Demon’s Souls critique 1: Is it REALLY all that difficult?
Demon’s Souls has already received a ton of positive press and word-of-mouth, so any ramblings I make are almost superfluous at this point. I could care less to do a review, as there are already so many glowing ones out there. Instead, I’d like to ruminate on what makes the game so distinctly different.
I’m a gaming wimp. If a game is too hard, and consistently kicks my ass to last week, I’ll put it down fairly quickly, and not pick it back up again. Demon’s Souls is one of the first “hard” games since the Atari/NES days where the difficulty only spurns me on. As for all the reviews out there calling it one of the most brutally difficult games of the last five years (or decade?), they seem to all be following Atlus’ marketing strategy and every previous review. Is the game REALLY all that brutally difficult? Yes and no. I had more trouble with Ninja Gaiden on the beginner (not Ninja Dog) difficulty than I’m having with this game. I had difficulty with that game because a lot of times, the numbers overwhelmed me. Every once in a while, there was one enemy that was significantly more difficult than the rest. And then there were bosses. As I’m a gaming wimp, I did not get past the third area.
But Demon’s Souls is different. I stated above that it is and is not as brutally difficult as it’s made out to be. It IS that difficult, not necessarily due to the inherent challenge (which, don’t get me wrong, IS significant), but due instead to the difficulty inherent in changing your preconceived ideas on how to play games. As has been stated many times in relation to Demon’s Souls, most games today tend to coddle the player. They hold your hand through the tutorial, and once you learn the fundamentals, give you infinite continues or closely-spaced checkpoints, or the ability to revert to a previous save file. So there really is no sense of anything being at stake. You die, you just try again with almost literally zero consequences. Demon’s Souls takes this ingrained mindset and obliterates it. Hell, at the end of the tutorial, as far as I can see, there is no possible way NOT to die.
Not only does the game force you to deal with consequences (making the “good” or the “evil” choice as in most games with consequences is not what I’m referring to here, although there IS an element of that here), but it also takes the “this is how I usually play an action game” mindset and punishes you brutally for adhering to it. Demon’s Souls forces you to slow down, play cautiously and defensively, and pay very close attention to your immediate environment. This type of playstyle is anathema to most action-based games. And I think in this lie a good portion of the game’s difficulty. It’s not that the game itself is really all that much more difficult than most of the self-proclaimed “hardcore” action games. It’s that habit and routine are the most difficult part of human nature to try to change.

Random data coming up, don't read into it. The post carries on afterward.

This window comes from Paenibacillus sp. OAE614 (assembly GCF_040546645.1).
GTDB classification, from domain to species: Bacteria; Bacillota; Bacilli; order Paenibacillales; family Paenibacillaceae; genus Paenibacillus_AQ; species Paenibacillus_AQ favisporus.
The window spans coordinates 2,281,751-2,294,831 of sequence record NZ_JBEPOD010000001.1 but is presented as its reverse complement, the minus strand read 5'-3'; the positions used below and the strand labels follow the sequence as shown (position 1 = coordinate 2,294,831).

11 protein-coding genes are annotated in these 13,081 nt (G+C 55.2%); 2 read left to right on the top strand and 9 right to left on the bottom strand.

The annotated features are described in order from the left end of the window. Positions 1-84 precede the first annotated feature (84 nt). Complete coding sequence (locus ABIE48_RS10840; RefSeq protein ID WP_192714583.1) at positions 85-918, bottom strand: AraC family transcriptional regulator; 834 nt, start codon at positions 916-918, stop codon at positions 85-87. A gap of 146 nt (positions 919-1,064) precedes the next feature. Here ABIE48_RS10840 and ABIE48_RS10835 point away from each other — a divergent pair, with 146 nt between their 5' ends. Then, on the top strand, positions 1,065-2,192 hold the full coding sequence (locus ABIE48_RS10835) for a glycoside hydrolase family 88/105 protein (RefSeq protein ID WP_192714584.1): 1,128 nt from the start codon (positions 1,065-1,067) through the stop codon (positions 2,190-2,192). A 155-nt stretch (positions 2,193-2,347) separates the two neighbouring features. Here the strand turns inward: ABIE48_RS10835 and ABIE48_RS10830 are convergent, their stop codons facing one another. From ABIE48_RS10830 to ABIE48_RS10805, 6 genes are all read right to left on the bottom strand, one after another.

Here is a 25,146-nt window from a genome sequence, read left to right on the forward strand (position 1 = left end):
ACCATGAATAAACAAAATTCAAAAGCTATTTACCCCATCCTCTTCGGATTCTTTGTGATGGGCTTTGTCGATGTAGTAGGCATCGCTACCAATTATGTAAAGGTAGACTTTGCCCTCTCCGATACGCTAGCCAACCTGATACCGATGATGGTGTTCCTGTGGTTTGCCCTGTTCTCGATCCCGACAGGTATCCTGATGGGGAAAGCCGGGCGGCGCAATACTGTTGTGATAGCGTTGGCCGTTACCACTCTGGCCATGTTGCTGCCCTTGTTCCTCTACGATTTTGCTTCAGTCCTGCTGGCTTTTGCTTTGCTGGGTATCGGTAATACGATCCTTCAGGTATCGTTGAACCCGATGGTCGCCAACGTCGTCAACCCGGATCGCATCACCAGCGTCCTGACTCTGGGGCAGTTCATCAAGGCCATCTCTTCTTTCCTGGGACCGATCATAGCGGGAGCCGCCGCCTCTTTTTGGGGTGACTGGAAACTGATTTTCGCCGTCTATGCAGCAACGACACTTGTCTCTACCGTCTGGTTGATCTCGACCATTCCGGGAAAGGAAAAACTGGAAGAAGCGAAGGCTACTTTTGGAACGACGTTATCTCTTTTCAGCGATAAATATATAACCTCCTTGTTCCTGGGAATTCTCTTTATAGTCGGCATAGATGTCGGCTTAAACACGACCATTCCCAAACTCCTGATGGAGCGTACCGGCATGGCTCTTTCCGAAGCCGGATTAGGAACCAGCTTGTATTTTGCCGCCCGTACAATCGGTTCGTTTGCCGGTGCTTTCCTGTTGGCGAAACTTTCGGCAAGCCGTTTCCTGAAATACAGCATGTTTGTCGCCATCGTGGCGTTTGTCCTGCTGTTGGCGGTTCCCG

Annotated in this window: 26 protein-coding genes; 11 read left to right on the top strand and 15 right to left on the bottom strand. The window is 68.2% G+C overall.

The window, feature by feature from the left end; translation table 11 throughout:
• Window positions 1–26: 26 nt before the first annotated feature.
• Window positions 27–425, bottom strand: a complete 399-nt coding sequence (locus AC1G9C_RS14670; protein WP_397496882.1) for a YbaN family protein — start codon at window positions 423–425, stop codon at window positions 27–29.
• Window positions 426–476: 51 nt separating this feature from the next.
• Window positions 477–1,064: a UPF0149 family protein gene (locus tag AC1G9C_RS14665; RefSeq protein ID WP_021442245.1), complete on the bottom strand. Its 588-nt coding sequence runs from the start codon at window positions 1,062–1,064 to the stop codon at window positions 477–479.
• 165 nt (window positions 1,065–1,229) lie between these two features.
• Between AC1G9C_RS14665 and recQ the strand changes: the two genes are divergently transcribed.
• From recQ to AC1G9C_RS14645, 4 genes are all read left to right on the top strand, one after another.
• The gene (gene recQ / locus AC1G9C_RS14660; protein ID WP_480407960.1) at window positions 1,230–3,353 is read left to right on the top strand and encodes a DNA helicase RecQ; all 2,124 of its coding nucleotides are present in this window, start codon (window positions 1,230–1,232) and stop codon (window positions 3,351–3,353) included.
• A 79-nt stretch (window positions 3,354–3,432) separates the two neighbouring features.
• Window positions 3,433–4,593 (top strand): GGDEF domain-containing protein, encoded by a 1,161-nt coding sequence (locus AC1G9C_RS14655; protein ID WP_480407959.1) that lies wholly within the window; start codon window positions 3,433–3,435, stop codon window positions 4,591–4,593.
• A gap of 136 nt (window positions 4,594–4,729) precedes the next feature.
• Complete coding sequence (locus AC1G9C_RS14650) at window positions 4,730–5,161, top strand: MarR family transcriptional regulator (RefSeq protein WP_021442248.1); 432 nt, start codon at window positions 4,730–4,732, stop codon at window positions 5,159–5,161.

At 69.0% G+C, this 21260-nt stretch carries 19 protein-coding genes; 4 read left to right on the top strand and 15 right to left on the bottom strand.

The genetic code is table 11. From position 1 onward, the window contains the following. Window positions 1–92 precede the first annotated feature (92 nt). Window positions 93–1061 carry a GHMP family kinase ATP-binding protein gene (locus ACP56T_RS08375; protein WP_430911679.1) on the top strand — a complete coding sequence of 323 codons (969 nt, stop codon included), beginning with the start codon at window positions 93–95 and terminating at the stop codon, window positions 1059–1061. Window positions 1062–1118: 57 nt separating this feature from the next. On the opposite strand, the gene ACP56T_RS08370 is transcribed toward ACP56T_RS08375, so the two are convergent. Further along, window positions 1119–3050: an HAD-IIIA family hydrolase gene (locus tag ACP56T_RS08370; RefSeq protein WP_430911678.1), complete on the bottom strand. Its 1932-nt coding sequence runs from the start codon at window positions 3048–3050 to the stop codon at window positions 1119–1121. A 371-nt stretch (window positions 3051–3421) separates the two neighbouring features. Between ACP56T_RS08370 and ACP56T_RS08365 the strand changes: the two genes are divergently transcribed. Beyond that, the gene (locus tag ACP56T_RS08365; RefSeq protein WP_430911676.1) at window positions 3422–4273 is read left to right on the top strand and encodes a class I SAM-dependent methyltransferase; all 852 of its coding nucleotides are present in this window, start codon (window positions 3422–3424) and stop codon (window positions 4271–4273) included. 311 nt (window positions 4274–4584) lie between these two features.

Unfortunately, I’m still falling back on my old habits and routines. As an example, there are areas in the game that I’ve replayed countless times, and I feel confident that I can breeze right through them. Most of the time, I do. However, there are times where an enemy that normally does not pose much of a threat will either take me to within one more swing of a blade of succumbing to my injuries, or will kill me outright. And every single time this happens, it is because I became too cocky and over-confident. Demon’s Souls again punishes you harshly for letting down your guard and turning on cruise control. The game forces you to play in the same methodical way be it your first time through an area or the fifteenth (or usually more). And here’s again where Demon’s Souls punishes human nature.
It’s been my experience with the game (and my human nature) that I begin each new area touching each message left on the ground and each bloodstain, and take my time to soak in the surroundings. But I begin to become impatient, in the typical American desire for instant gratification. I just want to get through the area as quickly as possible. I begin to ignore half or more of the messages. I begin to gloss over the bloodstains. I stop moving cautiously, peering around corners to see what lie ahead. And it’s at this point where I’m in trouble. Inevitably, I die.
So now I’m frustrated because I need to start over and do everything again. Frustration, at least in me, brings impatience. And impatience brings sloppiness. And the cycle continues.
So as for the question posed at the beginning of this rambling, is Demon’s Souls really THAT difficult? And again, the answer is yes and no. The game itself is challenging, without a doubt. But what’s garnering the game its seemingly reveled-in status as “the most difficult game this generation,” is not so much the challenge of overcoming the deviously-placed obstacles that it places in your path, but instead overcoming probably the most difficult obstacle to surmount, the obstacle of habit, routine, and human nature.